Update 12/14/09: Gary K. Wolfe’s review is now online.
Today I read two reviews of The Devil’s Alphabet, one by Karen Burnham at SF Signal, and the other by Gary K. Wolfe at Locus (printed on actual paper). Both were pretty positive — Wolfe starts the review calling me “amongst the most interesting of the newer writers to emerge in the past decade, and rapidly becoming one of the most unpredictable,” which is nice, and Burnham gives me 4/5 stars — so I’m not complaining. But what I most appreciated was the thoughtfulness of the reviews.
Gary Wolfe is pretty much the dean of SF critics, the reviewer I’ve been reading the longest, and the person I most wanted to be reviewed by when I started writing novels. When I get my copy of Locus, I read his column first, every issue. He’s such a good writer that I find it difficult to disagree with him, even when I don’t agree with him. So it was with some sense of trepidation that I read his review — if he said I sucked, what was I supposed to do with that massive cognitive dissonance?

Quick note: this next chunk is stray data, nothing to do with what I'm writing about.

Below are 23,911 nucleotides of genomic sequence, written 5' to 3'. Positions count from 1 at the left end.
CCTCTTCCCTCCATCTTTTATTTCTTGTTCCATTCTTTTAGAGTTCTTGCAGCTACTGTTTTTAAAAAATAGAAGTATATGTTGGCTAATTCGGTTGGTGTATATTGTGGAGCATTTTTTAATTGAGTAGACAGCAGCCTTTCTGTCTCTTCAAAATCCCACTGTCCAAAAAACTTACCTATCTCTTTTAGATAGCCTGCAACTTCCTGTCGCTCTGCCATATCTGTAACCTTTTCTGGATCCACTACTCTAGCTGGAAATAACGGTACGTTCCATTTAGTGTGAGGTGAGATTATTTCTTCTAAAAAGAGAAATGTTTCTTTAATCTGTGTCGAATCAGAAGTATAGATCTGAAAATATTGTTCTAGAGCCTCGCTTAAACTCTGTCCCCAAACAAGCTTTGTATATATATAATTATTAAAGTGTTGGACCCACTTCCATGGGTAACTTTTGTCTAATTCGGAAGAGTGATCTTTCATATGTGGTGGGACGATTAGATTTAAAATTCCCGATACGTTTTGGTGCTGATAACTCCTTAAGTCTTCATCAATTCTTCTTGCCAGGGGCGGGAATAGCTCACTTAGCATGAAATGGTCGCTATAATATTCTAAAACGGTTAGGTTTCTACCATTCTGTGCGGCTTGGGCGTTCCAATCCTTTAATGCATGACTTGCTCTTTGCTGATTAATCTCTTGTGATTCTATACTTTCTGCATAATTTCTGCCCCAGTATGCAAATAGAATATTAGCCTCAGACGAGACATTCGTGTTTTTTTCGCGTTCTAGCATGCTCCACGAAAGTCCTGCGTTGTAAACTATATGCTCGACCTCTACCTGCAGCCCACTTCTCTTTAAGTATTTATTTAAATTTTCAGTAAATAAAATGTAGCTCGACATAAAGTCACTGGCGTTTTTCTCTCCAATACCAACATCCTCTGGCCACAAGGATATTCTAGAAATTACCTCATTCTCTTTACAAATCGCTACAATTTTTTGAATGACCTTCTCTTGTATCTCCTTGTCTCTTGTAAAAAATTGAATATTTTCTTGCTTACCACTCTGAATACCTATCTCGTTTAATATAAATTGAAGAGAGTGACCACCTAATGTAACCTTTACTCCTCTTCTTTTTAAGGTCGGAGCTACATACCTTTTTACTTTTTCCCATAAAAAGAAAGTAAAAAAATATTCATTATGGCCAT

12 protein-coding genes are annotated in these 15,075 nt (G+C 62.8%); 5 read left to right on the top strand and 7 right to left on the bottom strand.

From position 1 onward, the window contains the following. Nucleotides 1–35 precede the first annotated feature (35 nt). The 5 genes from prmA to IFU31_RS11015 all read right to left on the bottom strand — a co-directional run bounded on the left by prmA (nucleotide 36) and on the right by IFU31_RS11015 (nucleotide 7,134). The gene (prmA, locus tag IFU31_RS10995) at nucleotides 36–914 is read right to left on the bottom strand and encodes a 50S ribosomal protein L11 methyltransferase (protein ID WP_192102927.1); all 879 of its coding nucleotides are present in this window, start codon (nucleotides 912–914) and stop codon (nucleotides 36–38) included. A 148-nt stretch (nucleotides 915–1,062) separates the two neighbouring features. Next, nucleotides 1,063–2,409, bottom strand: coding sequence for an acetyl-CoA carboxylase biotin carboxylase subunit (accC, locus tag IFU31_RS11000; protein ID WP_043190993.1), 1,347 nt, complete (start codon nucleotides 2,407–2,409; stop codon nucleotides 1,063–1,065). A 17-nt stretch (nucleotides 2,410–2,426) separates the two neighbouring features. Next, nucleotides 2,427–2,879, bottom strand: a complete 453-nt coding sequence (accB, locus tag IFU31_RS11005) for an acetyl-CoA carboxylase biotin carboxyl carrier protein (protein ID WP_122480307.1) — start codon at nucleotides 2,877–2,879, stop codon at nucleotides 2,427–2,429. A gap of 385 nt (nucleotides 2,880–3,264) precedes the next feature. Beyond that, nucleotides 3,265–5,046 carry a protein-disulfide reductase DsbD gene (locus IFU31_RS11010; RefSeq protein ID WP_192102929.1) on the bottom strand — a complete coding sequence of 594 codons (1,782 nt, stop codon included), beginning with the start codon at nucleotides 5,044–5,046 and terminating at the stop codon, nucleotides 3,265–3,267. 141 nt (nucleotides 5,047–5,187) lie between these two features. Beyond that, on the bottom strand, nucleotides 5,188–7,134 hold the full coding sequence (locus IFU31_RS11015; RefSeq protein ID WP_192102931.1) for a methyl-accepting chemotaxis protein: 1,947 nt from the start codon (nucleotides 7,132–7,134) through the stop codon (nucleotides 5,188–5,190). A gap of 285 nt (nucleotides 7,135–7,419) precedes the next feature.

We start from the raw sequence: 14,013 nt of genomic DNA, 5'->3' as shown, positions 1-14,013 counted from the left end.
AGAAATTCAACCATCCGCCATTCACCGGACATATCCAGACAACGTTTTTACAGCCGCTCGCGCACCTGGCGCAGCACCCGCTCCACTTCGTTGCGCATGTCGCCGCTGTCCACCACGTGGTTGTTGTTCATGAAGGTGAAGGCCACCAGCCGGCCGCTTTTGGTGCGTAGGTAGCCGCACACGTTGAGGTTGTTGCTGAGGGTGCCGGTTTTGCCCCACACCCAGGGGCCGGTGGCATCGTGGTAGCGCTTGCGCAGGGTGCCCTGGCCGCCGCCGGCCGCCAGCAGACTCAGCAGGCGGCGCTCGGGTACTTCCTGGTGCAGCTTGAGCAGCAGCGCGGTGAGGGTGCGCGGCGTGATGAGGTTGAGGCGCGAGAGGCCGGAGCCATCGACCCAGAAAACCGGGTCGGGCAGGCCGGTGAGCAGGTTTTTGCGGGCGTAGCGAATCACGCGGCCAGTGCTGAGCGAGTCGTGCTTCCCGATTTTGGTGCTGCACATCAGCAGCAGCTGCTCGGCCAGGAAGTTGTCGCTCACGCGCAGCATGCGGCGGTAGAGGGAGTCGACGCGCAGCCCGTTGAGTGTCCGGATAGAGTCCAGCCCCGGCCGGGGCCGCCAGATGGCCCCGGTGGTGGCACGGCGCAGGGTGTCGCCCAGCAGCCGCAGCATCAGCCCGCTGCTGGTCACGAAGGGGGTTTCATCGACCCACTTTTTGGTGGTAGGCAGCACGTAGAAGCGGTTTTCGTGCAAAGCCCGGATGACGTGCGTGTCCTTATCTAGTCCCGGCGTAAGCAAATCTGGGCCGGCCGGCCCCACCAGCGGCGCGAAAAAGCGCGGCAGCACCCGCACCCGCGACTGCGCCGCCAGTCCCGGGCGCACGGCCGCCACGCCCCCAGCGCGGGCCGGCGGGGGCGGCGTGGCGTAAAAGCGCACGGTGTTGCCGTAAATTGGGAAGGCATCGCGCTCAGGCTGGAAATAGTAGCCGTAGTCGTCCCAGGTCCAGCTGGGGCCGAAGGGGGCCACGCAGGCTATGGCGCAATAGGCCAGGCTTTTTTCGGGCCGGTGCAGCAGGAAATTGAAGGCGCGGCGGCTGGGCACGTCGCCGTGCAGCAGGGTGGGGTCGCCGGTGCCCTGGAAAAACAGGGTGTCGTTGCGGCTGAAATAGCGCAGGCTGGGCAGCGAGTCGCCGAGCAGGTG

Karen Burnham has been reviewing for a couple years, and when I met her at a convention a couple years ago, I was immediately struck by her excellent taste — because she immediately told me she liked my short stories. She hasn’t been reviewing enough lately — she’s works for frickin’ NASA, for crying out loud, so her day job’s a bit busy — but her review of Pandemonium last year pointed out something I hadn’t been conscious of, that you could read the story as one family’s struggle to take care of someone with mental illness. It’s the mark of a good review that afterward you think, damn, maybe that IS what I meant.